JJ Redick
JJ Redick appeared in 940 games with 6 teams in his NBA career. (Photo by Glenn James/NBAE via Getty Images)

JJ Redick announces his NBA retirement


Longtime NBA shooting guard JJ Redick announced his retirement from the NBA on Tuesday.

“Thank you to everyone who was a part of my journey and career,” he wrote on Instagram. “I started playing basketball 30 years ago in my backyard on an uneven patch of dirt, gravel, and grass. It was on that court that my dreams began to form. Reality has far surpassed my dreams.”

He jumpstarted that career on Lost Mountain Road in Roanoke, Virginia.

“The last 30 years of basketball have been beyond my wildest dreams,” he said on his “Old Man and the Three” podcast. “I never could have imagined I would’ve played basketball for this long.”

Redick, 37, spent 15 years in the NBA and played for six teams. He averaged 12.8 points and shot 44.7% from the field and 41.5% on 3-pointers.

After starring in high school and then at Duke for four seasons where he was a two-time ACC player of the year, Redick was drafted by the Orlando with the No. 11 overall pick in 2006.played basketball for this long.”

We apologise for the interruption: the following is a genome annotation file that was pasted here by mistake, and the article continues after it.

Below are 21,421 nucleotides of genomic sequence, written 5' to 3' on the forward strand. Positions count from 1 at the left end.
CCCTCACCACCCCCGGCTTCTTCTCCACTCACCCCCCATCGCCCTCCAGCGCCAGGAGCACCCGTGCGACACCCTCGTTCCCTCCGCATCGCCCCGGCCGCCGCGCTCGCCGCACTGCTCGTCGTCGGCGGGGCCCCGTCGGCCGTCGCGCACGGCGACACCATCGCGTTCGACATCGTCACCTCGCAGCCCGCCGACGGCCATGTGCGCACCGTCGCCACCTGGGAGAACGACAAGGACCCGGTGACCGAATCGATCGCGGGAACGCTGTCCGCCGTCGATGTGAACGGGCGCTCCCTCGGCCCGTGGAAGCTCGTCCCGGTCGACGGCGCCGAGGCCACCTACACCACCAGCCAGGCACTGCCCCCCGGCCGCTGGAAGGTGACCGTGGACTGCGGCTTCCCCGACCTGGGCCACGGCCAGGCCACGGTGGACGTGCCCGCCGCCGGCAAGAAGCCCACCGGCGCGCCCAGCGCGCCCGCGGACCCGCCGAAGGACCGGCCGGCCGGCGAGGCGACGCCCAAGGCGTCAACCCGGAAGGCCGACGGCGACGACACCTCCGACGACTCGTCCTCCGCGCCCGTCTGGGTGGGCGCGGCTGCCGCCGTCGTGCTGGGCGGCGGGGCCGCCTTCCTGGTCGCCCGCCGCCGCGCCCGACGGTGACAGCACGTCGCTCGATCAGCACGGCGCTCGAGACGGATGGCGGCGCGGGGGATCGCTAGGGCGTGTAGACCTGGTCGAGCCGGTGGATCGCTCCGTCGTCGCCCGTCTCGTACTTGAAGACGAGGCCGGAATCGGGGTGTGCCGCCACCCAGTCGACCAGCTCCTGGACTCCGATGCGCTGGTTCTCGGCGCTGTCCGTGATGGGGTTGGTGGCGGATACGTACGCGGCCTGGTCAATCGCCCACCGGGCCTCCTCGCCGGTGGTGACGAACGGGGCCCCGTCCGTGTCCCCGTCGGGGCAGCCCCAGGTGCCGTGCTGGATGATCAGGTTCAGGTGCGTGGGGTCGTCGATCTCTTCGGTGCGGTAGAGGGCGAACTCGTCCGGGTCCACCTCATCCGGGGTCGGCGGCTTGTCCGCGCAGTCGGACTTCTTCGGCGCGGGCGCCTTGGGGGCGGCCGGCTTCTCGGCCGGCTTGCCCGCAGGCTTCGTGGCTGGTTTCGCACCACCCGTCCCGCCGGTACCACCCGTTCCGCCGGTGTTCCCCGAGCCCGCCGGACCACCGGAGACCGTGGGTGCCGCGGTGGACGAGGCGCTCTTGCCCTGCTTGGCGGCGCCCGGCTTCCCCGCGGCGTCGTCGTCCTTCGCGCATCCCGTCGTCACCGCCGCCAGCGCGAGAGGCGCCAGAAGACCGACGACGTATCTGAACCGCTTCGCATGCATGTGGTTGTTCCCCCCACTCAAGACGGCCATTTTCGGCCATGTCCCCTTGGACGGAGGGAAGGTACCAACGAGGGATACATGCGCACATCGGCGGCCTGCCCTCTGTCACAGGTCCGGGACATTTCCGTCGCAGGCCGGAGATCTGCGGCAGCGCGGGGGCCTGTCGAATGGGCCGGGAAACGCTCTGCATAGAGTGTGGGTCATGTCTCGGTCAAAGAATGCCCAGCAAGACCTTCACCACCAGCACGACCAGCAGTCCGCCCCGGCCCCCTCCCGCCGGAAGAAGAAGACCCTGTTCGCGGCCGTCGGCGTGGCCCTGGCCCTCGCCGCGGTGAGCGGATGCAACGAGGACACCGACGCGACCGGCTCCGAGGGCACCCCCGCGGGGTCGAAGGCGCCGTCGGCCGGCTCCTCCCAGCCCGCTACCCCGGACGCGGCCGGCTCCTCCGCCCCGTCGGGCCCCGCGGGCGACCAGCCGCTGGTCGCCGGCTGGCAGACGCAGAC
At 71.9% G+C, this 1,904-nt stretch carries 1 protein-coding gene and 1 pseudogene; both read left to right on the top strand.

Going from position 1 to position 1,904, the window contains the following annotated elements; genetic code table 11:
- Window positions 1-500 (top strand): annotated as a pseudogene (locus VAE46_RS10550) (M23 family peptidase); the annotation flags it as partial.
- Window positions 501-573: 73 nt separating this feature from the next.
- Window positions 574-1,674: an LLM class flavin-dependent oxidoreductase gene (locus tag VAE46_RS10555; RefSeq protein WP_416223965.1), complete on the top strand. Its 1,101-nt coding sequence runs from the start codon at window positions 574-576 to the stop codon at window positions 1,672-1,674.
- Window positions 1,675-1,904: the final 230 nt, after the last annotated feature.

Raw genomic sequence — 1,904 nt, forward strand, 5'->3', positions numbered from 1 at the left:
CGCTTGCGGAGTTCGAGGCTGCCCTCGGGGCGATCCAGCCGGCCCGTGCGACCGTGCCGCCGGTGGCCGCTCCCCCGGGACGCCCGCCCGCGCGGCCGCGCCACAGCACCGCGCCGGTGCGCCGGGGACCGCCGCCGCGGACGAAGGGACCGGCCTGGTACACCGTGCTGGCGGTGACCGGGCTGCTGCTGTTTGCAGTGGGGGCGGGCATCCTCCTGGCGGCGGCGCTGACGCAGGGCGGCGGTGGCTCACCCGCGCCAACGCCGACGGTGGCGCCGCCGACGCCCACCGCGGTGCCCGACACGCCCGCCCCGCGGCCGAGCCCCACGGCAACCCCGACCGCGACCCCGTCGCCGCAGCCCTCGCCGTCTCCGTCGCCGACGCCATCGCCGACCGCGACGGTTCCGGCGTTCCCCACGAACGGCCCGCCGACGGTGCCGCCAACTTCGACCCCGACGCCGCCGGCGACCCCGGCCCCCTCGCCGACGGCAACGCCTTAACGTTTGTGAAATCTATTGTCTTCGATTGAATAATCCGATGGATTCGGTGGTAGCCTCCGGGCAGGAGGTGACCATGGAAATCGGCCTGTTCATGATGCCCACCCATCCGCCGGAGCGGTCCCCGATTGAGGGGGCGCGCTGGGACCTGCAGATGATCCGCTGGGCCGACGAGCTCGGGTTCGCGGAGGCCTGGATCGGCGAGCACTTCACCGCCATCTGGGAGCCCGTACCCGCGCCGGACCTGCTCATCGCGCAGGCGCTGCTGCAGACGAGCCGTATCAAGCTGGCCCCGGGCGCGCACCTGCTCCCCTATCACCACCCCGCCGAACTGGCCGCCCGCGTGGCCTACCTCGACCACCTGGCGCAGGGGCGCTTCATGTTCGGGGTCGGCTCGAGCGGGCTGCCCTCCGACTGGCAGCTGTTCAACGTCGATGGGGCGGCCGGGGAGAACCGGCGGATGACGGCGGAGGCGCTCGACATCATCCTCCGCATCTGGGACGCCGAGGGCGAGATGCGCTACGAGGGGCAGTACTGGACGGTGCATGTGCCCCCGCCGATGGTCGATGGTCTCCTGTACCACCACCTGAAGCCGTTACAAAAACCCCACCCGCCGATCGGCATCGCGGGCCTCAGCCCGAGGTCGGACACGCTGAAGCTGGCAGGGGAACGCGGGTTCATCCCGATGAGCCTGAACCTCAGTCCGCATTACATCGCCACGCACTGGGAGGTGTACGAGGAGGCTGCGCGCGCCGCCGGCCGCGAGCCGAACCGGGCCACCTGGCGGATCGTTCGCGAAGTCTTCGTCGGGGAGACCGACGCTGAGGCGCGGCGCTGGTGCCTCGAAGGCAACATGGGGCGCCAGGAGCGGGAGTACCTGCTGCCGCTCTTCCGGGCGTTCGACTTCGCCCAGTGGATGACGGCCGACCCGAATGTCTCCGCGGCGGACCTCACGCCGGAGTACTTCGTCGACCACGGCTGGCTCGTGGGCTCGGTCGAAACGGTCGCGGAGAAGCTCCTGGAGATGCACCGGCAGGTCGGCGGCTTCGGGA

He began his NBA career as a seldom-used reserve, but as the 3-point shot took on more importance and Redick became a better defensive player, his minutes increased. By his fifth season, he was a double-digit scorer.

Redick became an important player for the Los Angeles Clippers and Philadelphia 76ers, shooting a league-best 47.5% on 3-pointers in 2015-16 for the Clippers and averaging a career-high 18.1 points in 2018-19 with the 76ers.

JJ Redick became an important player for the 76ers durting the 2018-19 season, averaging a career-high 18.1 points.
JJ Redick

“I never could have imagined I would play basketball this long,” Redick said in the latest episode of his podcast, “The Old Man and the Three,” posted on Tuesday morning. “Going into last season, I wanted it to be my last year but I wasn’t sure how it would play out. I would like to describe last season as a seven-month exercise in coming face to face with my own athletic mortality.

“I have some clarity now. And I know it’s time. It’s time for me to be a dad. It’s time for me to reflect, to pause, and it’s time for me to get ready for the next phase of my life.”

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